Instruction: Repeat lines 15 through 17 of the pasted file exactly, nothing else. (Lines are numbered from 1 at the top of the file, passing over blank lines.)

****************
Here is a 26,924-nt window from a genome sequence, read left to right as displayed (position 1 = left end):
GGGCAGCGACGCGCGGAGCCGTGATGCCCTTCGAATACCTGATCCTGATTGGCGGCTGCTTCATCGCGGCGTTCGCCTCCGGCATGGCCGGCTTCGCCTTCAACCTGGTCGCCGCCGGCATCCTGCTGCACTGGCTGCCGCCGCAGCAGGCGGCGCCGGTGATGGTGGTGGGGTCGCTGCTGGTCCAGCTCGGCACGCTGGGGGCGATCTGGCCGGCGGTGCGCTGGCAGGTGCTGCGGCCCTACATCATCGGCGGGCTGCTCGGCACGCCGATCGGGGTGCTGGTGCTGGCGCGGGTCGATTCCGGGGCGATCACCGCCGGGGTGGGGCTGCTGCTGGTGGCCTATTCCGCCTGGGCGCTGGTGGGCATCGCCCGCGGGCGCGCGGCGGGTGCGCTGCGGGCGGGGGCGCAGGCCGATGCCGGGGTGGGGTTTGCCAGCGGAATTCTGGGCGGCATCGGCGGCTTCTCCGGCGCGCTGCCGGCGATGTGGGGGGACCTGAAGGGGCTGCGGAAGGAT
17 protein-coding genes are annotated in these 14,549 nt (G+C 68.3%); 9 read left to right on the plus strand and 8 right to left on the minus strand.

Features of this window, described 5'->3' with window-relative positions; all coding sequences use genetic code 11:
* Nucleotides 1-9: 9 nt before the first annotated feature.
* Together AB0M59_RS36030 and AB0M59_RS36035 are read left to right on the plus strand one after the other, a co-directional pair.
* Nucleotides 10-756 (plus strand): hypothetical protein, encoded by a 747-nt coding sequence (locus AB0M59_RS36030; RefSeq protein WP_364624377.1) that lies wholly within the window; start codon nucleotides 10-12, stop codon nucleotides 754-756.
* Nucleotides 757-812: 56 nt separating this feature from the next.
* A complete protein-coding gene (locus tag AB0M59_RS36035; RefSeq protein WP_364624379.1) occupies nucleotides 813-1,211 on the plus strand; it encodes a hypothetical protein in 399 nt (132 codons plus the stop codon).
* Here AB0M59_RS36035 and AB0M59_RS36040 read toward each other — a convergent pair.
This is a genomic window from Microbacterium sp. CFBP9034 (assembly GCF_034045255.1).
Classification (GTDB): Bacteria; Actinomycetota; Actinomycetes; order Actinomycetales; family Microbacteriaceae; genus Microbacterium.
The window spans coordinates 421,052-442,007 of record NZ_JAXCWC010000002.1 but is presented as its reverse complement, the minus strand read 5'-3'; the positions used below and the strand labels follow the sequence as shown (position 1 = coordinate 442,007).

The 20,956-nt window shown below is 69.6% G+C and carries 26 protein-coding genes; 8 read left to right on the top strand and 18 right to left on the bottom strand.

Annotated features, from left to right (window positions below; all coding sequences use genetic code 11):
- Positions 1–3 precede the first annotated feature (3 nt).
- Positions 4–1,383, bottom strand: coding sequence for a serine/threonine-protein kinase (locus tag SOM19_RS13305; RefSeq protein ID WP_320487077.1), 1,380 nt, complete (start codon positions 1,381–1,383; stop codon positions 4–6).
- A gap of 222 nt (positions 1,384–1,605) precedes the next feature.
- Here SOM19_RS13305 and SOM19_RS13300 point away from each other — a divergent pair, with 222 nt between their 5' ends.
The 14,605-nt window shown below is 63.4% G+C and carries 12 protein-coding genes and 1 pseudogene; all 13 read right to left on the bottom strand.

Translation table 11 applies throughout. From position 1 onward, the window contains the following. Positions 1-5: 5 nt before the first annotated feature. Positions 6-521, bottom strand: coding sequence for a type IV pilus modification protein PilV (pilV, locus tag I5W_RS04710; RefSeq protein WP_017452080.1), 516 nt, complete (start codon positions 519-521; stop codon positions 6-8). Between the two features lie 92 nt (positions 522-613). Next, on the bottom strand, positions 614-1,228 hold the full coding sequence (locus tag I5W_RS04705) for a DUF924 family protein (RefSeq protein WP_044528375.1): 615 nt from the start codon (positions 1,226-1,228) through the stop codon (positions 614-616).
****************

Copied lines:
Annotated features, from left to right (window positions below; all coding sequences use genetic code 11):
- Positions 1–3 precede the first annotated feature (3 nt).
- Positions 4–1,383, bottom strand: coding sequence for a serine/threonine-protein kinase (locus tag SOM19_RS13305; RefSeq protein ID WP_320487077.1), 1,380 nt, complete (start codon positions 1,381–1,383; stop codon positions 4–6).